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Band Concert Review

Butch Walker: Flying High Again

By Anthony Kuzminski

Chicago, IL-House of Blues
April 10, 2007

The world is littered with performers who all want to be rock stars, however few artists ever reach this plateau. One that has is Butch Walker. In a day and age riddled with one-hit wonders that can’t fill a club, Walker is a revelation. For my money, Will Hoge and Butch Walker are the two most vivid and lively performers on concert stages today. Walker exudes a personality big enough to warrant attention in a football stadium. This past July, he released his most adventurous album to date ‘Butch Walker and the Let’s Go Out Tonites’, an record big on T-Rex guitar riffs. It was a departure from his norm and Walker’s first album I didn’t find immediately digestible upon first listen. Over time, I have grown to appreciate the glorious throw back distorted harmonies.

It was his second stop in Chicago in support of this record and right from the first note performed, Walker and his band appeared very comfortable on stage and with the new material. Last summer’s performance, while a wild joyride and full of moments of grandeur, felt a tad forced as he attempted to bring the club show to an arena level. At his second performance at the House of Blues, nothing felt forced; this time around the show excelled with a minimalist approach, four band members, Walker’s charisma and a stunning array of lights. There may have only been 1,400 in attendance, but I don’t think anyone told that to Butch Walker as he performed as if it was 14,000.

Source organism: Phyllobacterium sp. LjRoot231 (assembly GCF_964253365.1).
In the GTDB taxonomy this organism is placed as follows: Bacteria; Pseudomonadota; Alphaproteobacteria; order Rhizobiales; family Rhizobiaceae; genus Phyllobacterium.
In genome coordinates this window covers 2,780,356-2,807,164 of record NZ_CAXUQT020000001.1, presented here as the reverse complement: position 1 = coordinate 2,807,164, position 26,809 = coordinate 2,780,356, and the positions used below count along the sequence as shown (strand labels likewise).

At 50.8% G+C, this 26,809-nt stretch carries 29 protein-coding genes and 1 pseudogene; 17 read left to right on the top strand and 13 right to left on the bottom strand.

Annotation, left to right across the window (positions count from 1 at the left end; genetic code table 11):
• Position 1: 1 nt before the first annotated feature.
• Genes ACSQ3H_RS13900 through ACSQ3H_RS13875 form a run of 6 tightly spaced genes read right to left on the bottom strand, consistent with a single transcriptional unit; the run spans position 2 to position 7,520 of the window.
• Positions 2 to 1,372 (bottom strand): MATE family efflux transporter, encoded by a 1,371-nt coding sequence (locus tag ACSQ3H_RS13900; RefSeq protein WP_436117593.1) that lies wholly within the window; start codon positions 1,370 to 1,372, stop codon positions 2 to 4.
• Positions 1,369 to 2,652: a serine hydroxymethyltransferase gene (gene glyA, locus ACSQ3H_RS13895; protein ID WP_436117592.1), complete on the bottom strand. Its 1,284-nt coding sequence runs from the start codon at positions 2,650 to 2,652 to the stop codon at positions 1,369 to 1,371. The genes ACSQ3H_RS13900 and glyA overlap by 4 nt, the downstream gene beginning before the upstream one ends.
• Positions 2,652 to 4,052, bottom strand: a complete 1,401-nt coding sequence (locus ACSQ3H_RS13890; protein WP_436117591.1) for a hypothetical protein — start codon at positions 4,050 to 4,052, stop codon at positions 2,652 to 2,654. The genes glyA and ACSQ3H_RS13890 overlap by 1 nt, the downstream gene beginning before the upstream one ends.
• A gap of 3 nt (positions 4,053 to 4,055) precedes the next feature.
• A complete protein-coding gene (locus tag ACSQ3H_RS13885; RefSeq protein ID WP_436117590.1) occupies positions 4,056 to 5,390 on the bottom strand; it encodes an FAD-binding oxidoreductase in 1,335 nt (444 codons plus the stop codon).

The evening started off with “Uncomfortably Numb” which was performed with an unrelenting and ferocious power. For the next 100-minutes, Walker and his four-piece band soared through the set like a 747 trying to make up for lost time. “Alicia Amnesia” was a pleasant surprise which featured the entire band in a refreshing plugged in performance returning the song to its anthemic glory. Without any new album to promote, Butch Walker appeared a thousand times more confident than he did last summer. The set list showcased what Walker does best. With each album, producing gig, performance and tour Walker broadens his palette never settling for the status quo. If you have any doubt, listen to the unvarnished sounds of “Too Famous To Get Fully Dressed” or “Taste of Red”, which show Walker pushing the envelope. He’ll never be satisfied delivering the status quo. He’s constantly expanding horizons while brazenly gearing his shows for the audience.